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{Dednat6: An extensible (semi-)preprocessor for Lua\LaTeX\
 that~understands diagrams in \ASCII\ art}
{Eduardo Ochs}
 \let\qcode=\code % tt font seems sufficient?
 \def\bsl{\char92 }%
 \def\{{\char`\{ }%
 \def\}{\char`\} }%
\AllTeX\ treats lines starting with \qcode{\%} as comments, and ignores
them. This means that we can put anything we want in these \qcode{\%}
lines, even code to be processed by other programs besides \TeX.

In this talk we describe a ``semi-preprocessor'', called
\code{dednat6}, that makes blocks of lines starting with \qcode{\%L}
be executed as Lua code, treats blocks of lines starting with
\qcode{\%:} as \acro{2D} representations of derivation trees, and treats
blocks of lines starting with \qcode{\%D} as diagrams in which a \acro{2D}
representation specifies where the nodes are to be placed and a
stack-based language inspired by Forth is used to connect these nodes
with arrows.

A predecessor of \code{dednat6}, called \code{dednat4}, was a
%preprocessor in the more usual sense: running ``\code{dednat4.lua
%  foo.tex}'' on a shell would convert the trees and diagrams in
%\qcode{\%:} and \qcode{\%D}-blocks in \code{foo.tex} to \qcode{\bsl
preprocessor in the more usual sense: running \code{dednat4.lua
  foo.tex} on a shell would convert the trees and diagrams in
\qcode{\%:}- and \qcode{\%D}-blocks in \code{foo.tex} to \qcode{\bsl
  def}s that \LaTeX\ can understand, and would put these \qcode{\bsl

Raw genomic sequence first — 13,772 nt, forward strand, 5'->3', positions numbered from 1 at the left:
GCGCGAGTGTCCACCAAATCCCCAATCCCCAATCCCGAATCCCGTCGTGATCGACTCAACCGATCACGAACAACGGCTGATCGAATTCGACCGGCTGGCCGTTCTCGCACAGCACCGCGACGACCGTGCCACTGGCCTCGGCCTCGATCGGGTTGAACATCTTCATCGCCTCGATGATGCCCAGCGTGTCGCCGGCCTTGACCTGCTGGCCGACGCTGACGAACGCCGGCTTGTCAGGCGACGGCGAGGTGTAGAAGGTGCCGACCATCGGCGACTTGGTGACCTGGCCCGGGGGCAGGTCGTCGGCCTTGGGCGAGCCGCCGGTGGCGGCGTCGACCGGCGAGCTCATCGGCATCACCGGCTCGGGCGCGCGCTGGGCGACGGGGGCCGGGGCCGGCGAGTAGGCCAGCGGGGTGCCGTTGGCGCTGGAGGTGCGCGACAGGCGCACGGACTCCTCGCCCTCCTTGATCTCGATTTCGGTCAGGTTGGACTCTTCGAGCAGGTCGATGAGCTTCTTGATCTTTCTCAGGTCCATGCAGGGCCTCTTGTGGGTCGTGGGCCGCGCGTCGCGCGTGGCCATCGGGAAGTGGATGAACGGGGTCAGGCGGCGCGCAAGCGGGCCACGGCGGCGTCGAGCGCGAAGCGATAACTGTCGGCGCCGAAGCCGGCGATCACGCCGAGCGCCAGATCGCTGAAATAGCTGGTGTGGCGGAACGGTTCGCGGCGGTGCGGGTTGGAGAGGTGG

% def}s in a file \code{foo.dnt}. Then in \code{foo.tex} we put an
%\qcode{\bsl input "foo.dnt"} to load those definitions.
  def}s in a file \code{foo.dnt}; we had to put in \code{foo.tex} an
\qcode{\bsl input "foo.dnt"} that would load those definitions.

Dednat6 does something almost equivalent to that, but using
Lua\LaTeX\ to avoid the needs for an external preprocessor and for an
auxiliary \qcode{.dnt} file. Here is how; the workflow is unusual,
so let's see it in detail.

Put a line\\
\code{\bsl directlua\{dofile("loaddednat6.lua")\}}
\\in a
file \code{bar.tex}. When we run ``\code{lualatex bar.tex}'' that line
loads the \code{dednat6} library, initializes the global variable \code{tf}
in the Lua interpreter with a \code{TexFile} object, and sets
\code{tf.nline=1} to indicate that nothing in \code{bar.tex} has been
processed with Dednat6 yet.

A (low-level) command like\\
  \code{\bsl directlua\{processlines(200, 300)\}}\\
in \code{bar.tex} would ``process the lines 200 to 300 in \code{bar.tex}
with \code{dednat6}'', which means to take all the blocks of
\qcode{\%L}-lines, \qcode{\%:}-lines, and \qcode{\%D}-lines between the
lines 200 to 300 in \code{bar.tex}, run them in the necessary
interpreters, and then send the resulting \LaTeX\ code\Dash{}usually
\qcode{\bsl def}s\Dash{}to the \code{latex} interpreter.

The high-level
macro \code{\bsl pu} runs\\
  \code{\bsl directlua(processuntil\{tex.inputlineno\})}\\
which runs \code{processlines} on the source lines between
%\code{tf.nline=1} and the line where the current \qcode{\bsl pu} is, and
\code{tf.nline} and the line where the current \qcode{\bsl pu} is, and
advances \code{tf.nline}. That is, it processes with \code{dednat6}
the lines in the current file between the previous \qcode{\bsl pu} and
the current one.

The strings \qcode{\%L}, \qcode{\%:}, and \qcode{\%D} are called
``heads'' in \code{dednat6}, and it's easy to add support for new heads; this
can even be done in a \qcode{\%L} block.

With \code{dednat4}, all the \qcode{\bsl def}s had to be loaded at once;
in \code{dednat6} idioms like \qcode{\{\bsl pu ...\}}, \qcode{\$\bsl pu
  ...\$}, and \qcode{\$\$\bsl pu ...\$\$} can be used to make the
\qcode{\bsl def}s between the last \qcode{\bsl pu} and the current one
be local.}


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